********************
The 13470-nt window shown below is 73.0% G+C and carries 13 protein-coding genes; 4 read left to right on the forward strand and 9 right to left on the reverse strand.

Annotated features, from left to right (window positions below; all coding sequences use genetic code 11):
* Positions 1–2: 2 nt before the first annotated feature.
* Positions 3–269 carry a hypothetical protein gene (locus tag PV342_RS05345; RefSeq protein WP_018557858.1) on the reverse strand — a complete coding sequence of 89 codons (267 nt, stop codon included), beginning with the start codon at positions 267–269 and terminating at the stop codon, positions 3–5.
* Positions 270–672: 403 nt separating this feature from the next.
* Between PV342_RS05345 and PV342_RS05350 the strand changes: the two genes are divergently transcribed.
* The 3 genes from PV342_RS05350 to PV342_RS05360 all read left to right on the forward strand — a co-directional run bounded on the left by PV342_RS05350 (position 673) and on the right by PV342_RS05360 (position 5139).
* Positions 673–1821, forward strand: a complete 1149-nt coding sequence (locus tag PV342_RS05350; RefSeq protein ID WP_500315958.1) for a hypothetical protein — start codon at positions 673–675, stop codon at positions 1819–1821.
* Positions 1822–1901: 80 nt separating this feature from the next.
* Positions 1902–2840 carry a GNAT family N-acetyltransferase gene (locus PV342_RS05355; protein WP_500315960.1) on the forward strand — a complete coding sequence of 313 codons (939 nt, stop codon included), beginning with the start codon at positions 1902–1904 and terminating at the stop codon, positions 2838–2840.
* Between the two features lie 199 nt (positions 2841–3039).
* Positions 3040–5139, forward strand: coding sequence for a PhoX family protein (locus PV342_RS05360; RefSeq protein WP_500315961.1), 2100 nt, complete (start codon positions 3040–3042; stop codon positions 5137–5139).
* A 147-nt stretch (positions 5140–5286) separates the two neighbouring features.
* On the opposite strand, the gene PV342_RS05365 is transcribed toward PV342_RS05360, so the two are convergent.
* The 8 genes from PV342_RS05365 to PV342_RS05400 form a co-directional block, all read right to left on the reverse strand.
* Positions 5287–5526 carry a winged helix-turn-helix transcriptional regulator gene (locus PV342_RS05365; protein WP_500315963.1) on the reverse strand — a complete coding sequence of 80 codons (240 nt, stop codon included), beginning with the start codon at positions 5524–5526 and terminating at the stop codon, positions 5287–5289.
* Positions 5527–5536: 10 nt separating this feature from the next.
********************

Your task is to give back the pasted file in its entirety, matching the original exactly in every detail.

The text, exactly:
The 13470-nt window shown below is 73.0% G+C and carries 13 protein-coding genes; 4 read left to right on the forward strand and 9 right to left on the reverse strand.

Annotated features, from left to right (window positions below; all coding sequences use genetic code 11):
* Positions 1–2: 2 nt before the first annotated feature.
* Positions 3–269 carry a hypothetical protein gene (locus tag PV342_RS05345; RefSeq protein WP_018557858.1) on the reverse strand — a complete coding sequence of 89 codons (267 nt, stop codon included), beginning with the start codon at positions 267–269 and terminating at the stop codon, positions 3–5.
* Positions 270–672: 403 nt separating this feature from the next.
* Between PV342_RS05345 and PV342_RS05350 the strand changes: the two genes are divergently transcribed.
* The 3 genes from PV342_RS05350 to PV342_RS05360 all read left to right on the forward strand — a co-directional run bounded on the left by PV342_RS05350 (position 673) and on the right by PV342_RS05360 (position 5139).
* Positions 673–1821, forward strand: a complete 1149-nt coding sequence (locus tag PV342_RS05350; RefSeq protein ID WP_500315958.1) for a hypothetical protein — start codon at positions 673–675, stop codon at positions 1819–1821.
* Positions 1822–1901: 80 nt separating this feature from the next.
* Positions 1902–2840 carry a GNAT family N-acetyltransferase gene (locus PV342_RS05355; protein WP_500315960.1) on the forward strand — a complete coding sequence of 313 codons (939 nt, stop codon included), beginning with the start codon at positions 1902–1904 and terminating at the stop codon, positions 2838–2840.
* Between the two features lie 199 nt (positions 2841–3039).
* Positions 3040–5139, forward strand: coding sequence for a PhoX family protein (locus PV342_RS05360; RefSeq protein WP_500315961.1), 2100 nt, complete (start codon positions 3040–3042; stop codon positions 5137–5139).
* A 147-nt stretch (positions 5140–5286) separates the two neighbouring features.
* On the opposite strand, the gene PV342_RS05365 is transcribed toward PV342_RS05360, so the two are convergent.
* The 8 genes from PV342_RS05365 to PV342_RS05400 form a co-directional block, all read right to left on the reverse strand.
* Positions 5287–5526 carry a winged helix-turn-helix transcriptional regulator gene (locus PV342_RS05365; protein WP_500315963.1) on the reverse strand — a complete coding sequence of 80 codons (240 nt, stop codon included), beginning with the start codon at positions 5524–5526 and terminating at the stop codon, positions 5287–5289.
* Positions 5527–5536: 10 nt separating this feature from the next.